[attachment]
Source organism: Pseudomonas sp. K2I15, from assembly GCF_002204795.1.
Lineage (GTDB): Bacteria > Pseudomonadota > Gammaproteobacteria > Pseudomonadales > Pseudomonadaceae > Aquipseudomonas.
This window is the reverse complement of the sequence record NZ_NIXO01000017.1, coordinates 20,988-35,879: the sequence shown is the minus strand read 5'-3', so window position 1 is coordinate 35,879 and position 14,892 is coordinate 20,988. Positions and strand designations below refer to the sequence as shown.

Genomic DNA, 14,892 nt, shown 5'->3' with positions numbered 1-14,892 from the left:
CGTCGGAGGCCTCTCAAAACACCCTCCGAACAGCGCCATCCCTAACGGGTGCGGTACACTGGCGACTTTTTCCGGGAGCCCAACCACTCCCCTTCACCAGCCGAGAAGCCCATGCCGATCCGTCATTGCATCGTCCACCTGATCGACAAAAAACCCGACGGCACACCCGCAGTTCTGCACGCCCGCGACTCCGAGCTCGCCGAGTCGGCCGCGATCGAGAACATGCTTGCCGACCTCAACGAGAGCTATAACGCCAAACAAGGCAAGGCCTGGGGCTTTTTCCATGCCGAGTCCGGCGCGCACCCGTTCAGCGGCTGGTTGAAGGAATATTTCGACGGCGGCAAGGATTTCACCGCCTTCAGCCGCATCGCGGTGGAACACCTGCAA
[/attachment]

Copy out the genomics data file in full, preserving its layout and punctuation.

Source organism: Pseudomonas sp. K2I15, from assembly GCF_002204795.1.
Lineage (GTDB): Bacteria > Pseudomonadota > Gammaproteobacteria > Pseudomonadales > Pseudomonadaceae > Aquipseudomonas.
This window is the reverse complement of the sequence record NZ_NIXO01000017.1, coordinates 20,988-35,879: the sequence shown is the minus strand read 5'-3', so window position 1 is coordinate 35,879 and position 14,892 is coordinate 20,988. Positions and strand designations below refer to the sequence as shown.

Genomic DNA, 14,892 nt, shown 5'->3' with positions numbered 1-14,892 from the left:
CGTCGGAGGCCTCTCAAAACACCCTCCGAACAGCGCCATCCCTAACGGGTGCGGTACACTGGCGACTTTTTCCGGGAGCCCAACCACTCCCCTTCACCAGCCGAGAAGCCCATGCCGATCCGTCATTGCATCGTCCACCTGATCGACAAAAAACCCGACGGCACACCCGCAGTTCTGCACGCCCGCGACTCCGAGCTCGCCGAGTCGGCCGCGATCGAGAACATGCTTGCCGACCTCAACGAGAGCTATAACGCCAAACAAGGCAAGGCCTGGGGCTTTTTCCATGCCGAGTCCGGCGCGCACCCGTTCAGCGGCTGGTTGAAGGAATATTTCGACGGCGGCAAGGATTTCACCGCCTTCAGCCGCATCGCGGTGGAACACCTGCAA